North Koreans dislike when outsiders refer to their country as “North Korea.”
They prefer the official title, the Democratic People’s Republic of Korea (DPRK), as it represents Pyongyang as the true, legitimate Korean government. Yet, according to Western standards, North Korea is neither “democratic” nor a “republic.” So how did this totalitarian state and hereditary dictatorship acquire this contradictory title?
As the Soviet Union expanded its influence into Eastern Europe in the early 1940s, Moscow created the idea of “people’s democracies” in order to distinguish new Leninist republics from previous bourgeois regimes, but at the same time reaffirming the Soviet Union’s superiority in socialist construction and as the center of the world communist movement. Soviet satellites such as Macedonia, Romania and Bulgaria became known as “people’s democracies” and officially “people’s republics.”
“The ‘people’s democracy theory,’ created by the Soviet ideologues in the early 1940s, implied that those (newly independent) countries were going through a lengthy transition from capitalist or even colonial and semi-feudal societies to socialist societies,” Prof. Andrei Lankov of Kookmin University told NK News.
The names also reinforced the Soviet Union’s position at the top of the communist hierarchy.
“In the Soviet bloc, ‘people’s democracy’ meant a lower stage of socialist construction than the stage already achieved by the USSR,” Prof. Balazs Szalontai of Kwangwoon University said. “This implied an inferiority of the smaller communist states vis-à-vis the USSR, and probably this is why Romania later renamed itself ‘Socialist Republic’ under the maverick (Nicolae) Ceausescu.”
As communism and the “people’s democracy theory” spread to Asia, the Soviet-inspired naming rituals continued. After the liberation of Korea from Japanese colonial rule in 1945, the Soviet-aligned state in northern Korea sought to distinguish itself from the rival government in the south, the short-lived provisional government which called itself the People’s Republic of Korea, so it added “democratic” to the beginning of its name. Mao Zedong’s government became known as the People’s Republic of China in 1949.
“The ‘people’s democracy theory’ emphasized that these countries were yet to start full-scale socialist construction, so their major current goal was to overcome their backwardness through the implementation of general democratic policies,” Lankov said.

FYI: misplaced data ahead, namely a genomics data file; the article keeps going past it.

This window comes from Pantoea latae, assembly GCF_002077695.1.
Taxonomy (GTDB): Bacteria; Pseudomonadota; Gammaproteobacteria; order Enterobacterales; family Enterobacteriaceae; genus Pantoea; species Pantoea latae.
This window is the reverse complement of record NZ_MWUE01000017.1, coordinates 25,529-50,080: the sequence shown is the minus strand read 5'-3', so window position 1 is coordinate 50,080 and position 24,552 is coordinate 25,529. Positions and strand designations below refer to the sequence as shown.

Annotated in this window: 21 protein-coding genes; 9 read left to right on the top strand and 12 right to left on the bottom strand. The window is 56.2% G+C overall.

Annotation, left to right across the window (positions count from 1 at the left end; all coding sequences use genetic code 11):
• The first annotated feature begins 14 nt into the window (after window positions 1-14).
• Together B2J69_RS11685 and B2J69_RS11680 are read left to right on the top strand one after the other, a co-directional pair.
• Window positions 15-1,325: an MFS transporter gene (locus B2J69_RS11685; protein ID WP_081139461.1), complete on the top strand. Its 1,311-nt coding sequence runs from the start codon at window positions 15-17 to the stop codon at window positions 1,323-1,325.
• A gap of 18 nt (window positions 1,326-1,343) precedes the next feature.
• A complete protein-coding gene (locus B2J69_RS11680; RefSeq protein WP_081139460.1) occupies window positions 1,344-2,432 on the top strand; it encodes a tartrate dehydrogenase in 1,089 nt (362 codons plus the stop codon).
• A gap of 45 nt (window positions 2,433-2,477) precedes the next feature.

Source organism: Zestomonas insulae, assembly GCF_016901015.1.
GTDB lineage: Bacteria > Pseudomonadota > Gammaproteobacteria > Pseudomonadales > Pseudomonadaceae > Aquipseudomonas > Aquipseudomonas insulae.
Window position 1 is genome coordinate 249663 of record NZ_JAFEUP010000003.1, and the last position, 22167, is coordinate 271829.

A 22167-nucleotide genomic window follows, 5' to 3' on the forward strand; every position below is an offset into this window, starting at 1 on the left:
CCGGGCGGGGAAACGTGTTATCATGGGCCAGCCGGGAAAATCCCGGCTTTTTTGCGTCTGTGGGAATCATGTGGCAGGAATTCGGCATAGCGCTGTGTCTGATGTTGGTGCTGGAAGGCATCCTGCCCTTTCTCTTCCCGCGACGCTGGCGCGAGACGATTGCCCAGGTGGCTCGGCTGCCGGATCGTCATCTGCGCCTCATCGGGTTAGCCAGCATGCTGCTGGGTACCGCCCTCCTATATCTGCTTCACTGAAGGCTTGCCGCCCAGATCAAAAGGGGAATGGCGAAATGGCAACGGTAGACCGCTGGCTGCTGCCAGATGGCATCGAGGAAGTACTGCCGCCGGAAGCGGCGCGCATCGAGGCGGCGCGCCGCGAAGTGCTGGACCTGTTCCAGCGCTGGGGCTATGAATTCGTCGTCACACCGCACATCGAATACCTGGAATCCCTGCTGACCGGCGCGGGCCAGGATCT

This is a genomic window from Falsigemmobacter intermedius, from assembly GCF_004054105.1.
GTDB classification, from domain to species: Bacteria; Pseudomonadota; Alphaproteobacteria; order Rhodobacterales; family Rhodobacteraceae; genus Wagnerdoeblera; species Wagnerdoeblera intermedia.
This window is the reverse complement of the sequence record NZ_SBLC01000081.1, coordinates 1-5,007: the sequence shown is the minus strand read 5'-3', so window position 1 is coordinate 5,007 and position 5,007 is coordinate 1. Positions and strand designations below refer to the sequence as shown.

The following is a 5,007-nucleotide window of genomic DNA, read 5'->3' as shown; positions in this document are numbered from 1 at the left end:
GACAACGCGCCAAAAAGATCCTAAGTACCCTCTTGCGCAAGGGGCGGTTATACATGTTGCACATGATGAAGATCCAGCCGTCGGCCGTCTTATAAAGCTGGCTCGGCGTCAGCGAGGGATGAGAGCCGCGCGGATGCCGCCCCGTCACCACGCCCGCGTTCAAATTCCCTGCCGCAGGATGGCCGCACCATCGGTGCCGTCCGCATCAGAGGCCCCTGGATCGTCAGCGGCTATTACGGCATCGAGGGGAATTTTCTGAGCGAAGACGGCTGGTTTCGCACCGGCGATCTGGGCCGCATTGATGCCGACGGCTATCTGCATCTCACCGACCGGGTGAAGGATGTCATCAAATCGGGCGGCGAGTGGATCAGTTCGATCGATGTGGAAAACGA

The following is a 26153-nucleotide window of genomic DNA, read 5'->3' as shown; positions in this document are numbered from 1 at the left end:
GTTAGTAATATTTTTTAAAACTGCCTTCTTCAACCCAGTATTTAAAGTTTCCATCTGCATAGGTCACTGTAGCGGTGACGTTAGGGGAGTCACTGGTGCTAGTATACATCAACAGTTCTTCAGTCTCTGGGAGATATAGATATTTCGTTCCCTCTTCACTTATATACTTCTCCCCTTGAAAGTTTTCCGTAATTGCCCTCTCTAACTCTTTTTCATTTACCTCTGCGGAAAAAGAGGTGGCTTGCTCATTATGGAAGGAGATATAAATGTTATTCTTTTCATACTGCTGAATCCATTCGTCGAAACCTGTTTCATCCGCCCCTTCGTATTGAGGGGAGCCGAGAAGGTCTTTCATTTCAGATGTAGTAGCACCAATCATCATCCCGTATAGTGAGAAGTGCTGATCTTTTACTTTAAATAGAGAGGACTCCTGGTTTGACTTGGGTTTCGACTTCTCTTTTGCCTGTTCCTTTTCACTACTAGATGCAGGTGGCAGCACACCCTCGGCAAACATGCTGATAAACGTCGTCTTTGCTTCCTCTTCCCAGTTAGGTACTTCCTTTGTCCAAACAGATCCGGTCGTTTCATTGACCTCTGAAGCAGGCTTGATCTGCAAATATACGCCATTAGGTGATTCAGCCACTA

“Such policies included land reform, abolition of hereditary privileges of gentry where such privileges existed, the introduction of gender equality, and partial (or complete) nationalization. In other words, those countries were seen as…building the foundation of socialism while still remaining humble democracies, albeit of a better type.”
Though technically there are multiple parties in the DPRK today, the Korean Workers’ Party tightly controls elections and the other parties exist purely for show.
“Obviously ‘democracy’ in this context does not mean what we in the non-communist world think it is – contested elections, multiple parties, etc. – but rather reflects the claim that these party-states represent ‘the people,’ as opposed to oppressive feudal or capitalist systems.” Prof. Charles K. Armstrong of Columbia University said.
North Korea was the first to use both “democratic” and “people’s” in its name but would not be the last, Armstrong pointed out. The communist regimes in Ethiopia (1987-1991), South Yemen (1967-1990) and Laos (1975-present), as well as the non-communist government of Algeria (1962-present), also used both “democratic” and “people’s” in their official titles.
North Korea never changed its title, unlike some former Soviet satellites. These include the “Federal People’s Republic of Yugoslavia,” which became the “Socialist Federal Republic of Yugoslavia” in 1963 and Romania, which renamed itself the “Socialist Republic of Romania” in 1965. These former “people’s democracies” defied their Soviet comrades as the Soviet Union felt that these states were behind in socialist construction.
“It is not incidental that the Soviet leadership was not pleased to learn in the 1960s that some of the erstwhile ‘people’s democracies’ began to restyle themselves as ‘socialist countries,’” Lankov said. “I have seen documents about such displeasure in the papers of the Soviet embassy in Pyongyang.”
The lack of a North Korean name change may also reflect its unique position as a divided nation.
“The fact that the DPRK consistently kept its original name, rather than renaming itself the Socialist Republic of Korea in the same way as Romania did was probably attributable to its official doctrine of national unification,” Szalontai said. “In a purely rhetorical sense, a ‘socialist republic’ would have implied a sharper division between the two Koreas than a ‘democratic’ one.
“The name of the ruling party (Korean Workers’ Party) has also remained the same, whereas in Ceausescu’s Romania and post-1976 Vietnam, the Workers’ Parties were renamed as Communist Parties as a sign of a step forward in socialist construction and/or national unification.”
With the Soviet Union having long since collapsed and its European satellites having abandoned communism, there appears little reason for the DPRK to change its name prior to collapse or reunification with the South. When reunification takes place, though, what will the unified Korean state call itself? Koryo, a Korean dynasty that lasted from 918-1392 (and which provides the basis for the name “Korea”), may hold the key; Kim Il Sung himself pushed for the establishment of the “Democratic Confederate Republic of Koryo” in the 1970s and 1980s.
Time will tell, of course, whether reunification happens peacefully. Even if it does, what name the two sides can agree is just one issue they’ll have to resolve.
Picture: Eric Lafforgue
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